What do I do if school staff physically restrains my child?
Dr. Pelangka explains that under federal and California law, restraint and seclusion are permitted “only as a last resort,” which is defined as whenever the student has placed themselves or others in imminent danger.
It’s important for parents to know that it’s illegal for anyone at school to restrain a child if they have not been certified in the restraint procedures. Dr. Pelangka says, “Any student who has restraint written into their IEP/BIP is required to have the necessary number of certified staff with them at all times to meet their needs.”
Chris Arroyo adds that parents can write a letter to be included in the IEP that clarifies under what circumstances restraint and seclusion can and cannot be used. However, he warns against giving written consent to the school to use seclusion or physical restraint, even for emergencies.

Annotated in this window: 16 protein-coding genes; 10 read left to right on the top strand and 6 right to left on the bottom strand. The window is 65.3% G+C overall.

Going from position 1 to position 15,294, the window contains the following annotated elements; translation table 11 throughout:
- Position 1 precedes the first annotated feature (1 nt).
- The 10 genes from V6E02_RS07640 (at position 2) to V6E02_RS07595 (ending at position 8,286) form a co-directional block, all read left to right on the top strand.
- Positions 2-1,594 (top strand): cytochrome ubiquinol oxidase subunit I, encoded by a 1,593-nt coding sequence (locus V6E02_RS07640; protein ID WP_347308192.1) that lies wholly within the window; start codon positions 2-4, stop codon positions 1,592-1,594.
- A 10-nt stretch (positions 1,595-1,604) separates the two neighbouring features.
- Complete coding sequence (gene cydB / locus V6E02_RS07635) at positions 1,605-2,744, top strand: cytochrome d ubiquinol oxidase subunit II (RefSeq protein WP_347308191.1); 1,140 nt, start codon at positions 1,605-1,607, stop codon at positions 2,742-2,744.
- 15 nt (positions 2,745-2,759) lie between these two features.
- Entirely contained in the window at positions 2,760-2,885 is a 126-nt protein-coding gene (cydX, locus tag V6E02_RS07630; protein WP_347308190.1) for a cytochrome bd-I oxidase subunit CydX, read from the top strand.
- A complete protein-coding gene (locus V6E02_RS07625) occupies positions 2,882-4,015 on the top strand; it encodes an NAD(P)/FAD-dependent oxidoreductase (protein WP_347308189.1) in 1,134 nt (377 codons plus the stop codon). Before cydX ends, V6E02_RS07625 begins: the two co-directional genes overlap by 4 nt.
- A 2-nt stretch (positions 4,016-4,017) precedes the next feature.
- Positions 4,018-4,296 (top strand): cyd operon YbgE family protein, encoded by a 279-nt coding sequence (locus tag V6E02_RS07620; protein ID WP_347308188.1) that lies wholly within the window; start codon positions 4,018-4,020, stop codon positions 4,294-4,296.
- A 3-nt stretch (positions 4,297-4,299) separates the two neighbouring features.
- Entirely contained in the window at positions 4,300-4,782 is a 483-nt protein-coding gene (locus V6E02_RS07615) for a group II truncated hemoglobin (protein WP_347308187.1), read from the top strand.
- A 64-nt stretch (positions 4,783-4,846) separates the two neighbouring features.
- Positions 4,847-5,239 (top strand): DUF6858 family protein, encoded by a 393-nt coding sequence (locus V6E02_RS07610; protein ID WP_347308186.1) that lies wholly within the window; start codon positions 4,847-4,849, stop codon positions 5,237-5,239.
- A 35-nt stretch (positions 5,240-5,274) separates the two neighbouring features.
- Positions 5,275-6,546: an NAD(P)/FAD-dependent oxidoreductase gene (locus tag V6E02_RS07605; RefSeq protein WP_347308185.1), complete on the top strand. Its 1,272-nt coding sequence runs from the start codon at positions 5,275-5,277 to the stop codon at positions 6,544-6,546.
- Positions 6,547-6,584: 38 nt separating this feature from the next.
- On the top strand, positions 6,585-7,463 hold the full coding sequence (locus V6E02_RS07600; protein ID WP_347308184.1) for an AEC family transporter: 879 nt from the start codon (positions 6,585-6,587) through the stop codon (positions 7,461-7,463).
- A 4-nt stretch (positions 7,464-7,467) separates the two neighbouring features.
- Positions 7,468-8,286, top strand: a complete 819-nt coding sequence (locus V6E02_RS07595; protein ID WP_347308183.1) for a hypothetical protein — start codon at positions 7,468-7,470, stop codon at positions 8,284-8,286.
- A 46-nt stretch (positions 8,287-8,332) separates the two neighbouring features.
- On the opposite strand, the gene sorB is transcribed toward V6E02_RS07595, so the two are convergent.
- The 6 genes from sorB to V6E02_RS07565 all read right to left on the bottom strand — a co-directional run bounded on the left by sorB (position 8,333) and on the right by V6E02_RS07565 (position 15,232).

Instead, he says, ask for a behavioral plan and a crisis and de-escalation plan. It’s important to work through the root causes of the behavior and propose alternative strategies to avoid the behavior occurring in the first place.
Note your concerns in the IEP and ask to be informed in any emergency situation. If the school district doesn’t comply or follow up with regulation, you can file a compliance complaint or make a written request for an IEP review to address the situation.
Dr. Pelangka advises parents, “If you believe restraint and seclusion are being misused, call an emergency IEP meeting and present the case to the team.”
For more information about this topic, see our article Restraint and Seclusion.